Biochar is a solid material obtained from the carbonization thermochemical conversion of biomass in an oxygen-limited environments. In more technical terms, biochar is produced by thermal decomposition of organic material (biomass such as wood, manure or leaves) under limited supply of oxygen (O2), and at relatively low temperatures (<700°C). This process mirrors the production of charcoal, which is perhaps the most ancient industrial technology developed by humankind. Biochar can be distinguished from charcoal—used mainly as a fuel—in that a primary application is use as a soil amendment with the intention to improve soil functions and to reduce emissions from biomass that would otherwise naturally degrade to greenhouse gases.
Creating biochar involves taking common biomass such as sticks, leaves, acorns and sweet gum balls and burning it without air to produce a product similar to charcoal, but that is pure carbon. The process is actually an ancient one. There is evidence of biochar being made in the Amazon rain forest over 2000 years ago. The charred material that comes out of a biochar burner is black as charcoal but still recognizable as sticks or gumballs. However, it easily crumbles into a power when stomped.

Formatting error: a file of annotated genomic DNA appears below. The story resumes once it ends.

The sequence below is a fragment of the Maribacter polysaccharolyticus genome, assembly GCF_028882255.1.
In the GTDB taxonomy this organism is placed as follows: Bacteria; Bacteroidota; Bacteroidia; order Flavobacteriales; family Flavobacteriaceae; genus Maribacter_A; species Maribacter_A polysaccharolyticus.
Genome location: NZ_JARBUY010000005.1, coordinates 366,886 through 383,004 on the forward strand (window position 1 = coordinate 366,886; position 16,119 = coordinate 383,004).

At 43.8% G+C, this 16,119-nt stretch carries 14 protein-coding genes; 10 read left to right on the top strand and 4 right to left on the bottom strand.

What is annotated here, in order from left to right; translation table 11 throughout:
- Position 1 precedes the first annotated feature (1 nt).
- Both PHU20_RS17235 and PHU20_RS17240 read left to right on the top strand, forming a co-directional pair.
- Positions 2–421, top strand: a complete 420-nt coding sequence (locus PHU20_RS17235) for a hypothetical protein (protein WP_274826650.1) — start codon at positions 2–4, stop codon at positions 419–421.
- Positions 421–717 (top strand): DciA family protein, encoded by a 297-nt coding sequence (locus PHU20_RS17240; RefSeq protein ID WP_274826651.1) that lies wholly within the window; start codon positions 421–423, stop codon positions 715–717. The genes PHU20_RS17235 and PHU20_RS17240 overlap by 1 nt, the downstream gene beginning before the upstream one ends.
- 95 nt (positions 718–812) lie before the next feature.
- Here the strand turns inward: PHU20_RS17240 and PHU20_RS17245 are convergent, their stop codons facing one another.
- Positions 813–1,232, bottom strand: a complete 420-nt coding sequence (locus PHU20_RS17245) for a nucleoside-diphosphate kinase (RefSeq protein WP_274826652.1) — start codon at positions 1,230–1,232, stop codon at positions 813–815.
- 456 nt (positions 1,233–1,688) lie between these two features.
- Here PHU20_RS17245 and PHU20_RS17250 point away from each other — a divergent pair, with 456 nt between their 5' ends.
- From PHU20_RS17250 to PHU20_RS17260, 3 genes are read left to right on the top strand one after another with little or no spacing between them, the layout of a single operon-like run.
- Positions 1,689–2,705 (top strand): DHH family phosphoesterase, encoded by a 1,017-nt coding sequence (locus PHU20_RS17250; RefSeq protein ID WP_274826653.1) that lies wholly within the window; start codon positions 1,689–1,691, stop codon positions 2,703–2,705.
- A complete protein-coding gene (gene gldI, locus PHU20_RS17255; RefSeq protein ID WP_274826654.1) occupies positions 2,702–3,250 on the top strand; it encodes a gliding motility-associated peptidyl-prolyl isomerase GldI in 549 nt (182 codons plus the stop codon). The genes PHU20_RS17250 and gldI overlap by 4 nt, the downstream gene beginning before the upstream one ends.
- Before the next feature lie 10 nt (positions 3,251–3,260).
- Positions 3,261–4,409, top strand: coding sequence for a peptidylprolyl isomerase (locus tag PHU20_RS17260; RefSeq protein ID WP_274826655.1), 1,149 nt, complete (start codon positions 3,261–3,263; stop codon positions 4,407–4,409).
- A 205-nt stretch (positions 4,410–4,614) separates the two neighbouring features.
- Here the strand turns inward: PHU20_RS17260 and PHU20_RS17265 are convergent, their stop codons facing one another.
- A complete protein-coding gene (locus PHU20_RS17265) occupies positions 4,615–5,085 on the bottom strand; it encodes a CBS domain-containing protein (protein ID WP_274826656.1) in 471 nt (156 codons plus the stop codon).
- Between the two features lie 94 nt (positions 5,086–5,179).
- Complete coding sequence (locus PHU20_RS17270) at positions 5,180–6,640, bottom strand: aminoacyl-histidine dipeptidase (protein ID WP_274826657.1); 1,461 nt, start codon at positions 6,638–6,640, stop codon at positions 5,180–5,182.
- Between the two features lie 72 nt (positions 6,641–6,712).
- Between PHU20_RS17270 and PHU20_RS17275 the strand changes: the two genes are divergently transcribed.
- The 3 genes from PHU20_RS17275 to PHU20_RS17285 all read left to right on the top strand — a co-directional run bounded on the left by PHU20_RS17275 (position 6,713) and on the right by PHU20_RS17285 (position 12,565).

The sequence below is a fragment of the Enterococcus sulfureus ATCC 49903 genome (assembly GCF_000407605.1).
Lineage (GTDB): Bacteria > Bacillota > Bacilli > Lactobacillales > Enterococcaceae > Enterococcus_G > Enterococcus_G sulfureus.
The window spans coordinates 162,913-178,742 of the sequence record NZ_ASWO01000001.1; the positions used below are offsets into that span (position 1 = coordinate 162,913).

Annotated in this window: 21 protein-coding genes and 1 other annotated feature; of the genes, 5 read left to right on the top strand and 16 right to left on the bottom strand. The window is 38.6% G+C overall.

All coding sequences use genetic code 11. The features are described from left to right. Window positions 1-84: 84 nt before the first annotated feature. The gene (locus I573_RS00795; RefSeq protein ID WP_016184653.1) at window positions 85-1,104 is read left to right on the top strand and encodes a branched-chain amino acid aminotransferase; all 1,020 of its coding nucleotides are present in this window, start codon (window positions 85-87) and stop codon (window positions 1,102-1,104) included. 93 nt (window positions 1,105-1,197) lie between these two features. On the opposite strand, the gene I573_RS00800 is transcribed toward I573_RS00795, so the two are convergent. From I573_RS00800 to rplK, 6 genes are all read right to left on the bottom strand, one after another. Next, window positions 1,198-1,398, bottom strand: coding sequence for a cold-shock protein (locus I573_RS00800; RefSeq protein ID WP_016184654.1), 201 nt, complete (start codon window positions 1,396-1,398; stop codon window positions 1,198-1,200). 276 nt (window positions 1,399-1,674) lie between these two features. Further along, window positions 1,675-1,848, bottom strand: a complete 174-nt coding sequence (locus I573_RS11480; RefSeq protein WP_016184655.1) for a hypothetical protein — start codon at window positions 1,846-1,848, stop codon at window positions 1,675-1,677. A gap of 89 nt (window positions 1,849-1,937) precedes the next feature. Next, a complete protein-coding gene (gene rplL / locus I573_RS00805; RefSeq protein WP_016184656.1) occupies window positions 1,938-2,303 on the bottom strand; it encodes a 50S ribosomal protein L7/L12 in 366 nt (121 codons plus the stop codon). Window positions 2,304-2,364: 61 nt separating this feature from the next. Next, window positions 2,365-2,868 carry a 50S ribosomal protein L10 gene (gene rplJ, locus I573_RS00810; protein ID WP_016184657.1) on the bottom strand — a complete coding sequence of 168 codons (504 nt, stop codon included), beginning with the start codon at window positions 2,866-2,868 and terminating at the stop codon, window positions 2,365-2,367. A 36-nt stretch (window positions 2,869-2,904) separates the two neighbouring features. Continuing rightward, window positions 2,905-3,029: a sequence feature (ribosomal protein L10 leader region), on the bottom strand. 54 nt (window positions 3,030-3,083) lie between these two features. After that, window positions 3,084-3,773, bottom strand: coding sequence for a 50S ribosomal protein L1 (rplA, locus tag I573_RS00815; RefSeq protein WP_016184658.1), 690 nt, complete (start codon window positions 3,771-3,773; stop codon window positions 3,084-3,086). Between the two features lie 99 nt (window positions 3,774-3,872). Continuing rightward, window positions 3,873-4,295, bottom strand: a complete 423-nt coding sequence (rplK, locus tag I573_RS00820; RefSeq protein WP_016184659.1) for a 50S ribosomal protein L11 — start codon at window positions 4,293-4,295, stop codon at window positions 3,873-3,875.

When the process is complete, the remaining product is pure carbon. This can be returned to the soil where it helps retain nutrients and water. But it also reduces emissions from biomass that would otherwise produce greenhouse gases.
Hampton Master Gardener, Rhonda Graves, offers a workshop at 1:30 about the making of biochar in Room 103. A small fee of $8 per person is required to attend. Kids 12 and under are free. Call 757-591-4838. Checks can be written out to NNMGA, paid at the event or mailed to the address below:
NNMGA c/o VCE
739 Thimble Shoals Blvd., Suite 1009
Newport News, VA 23606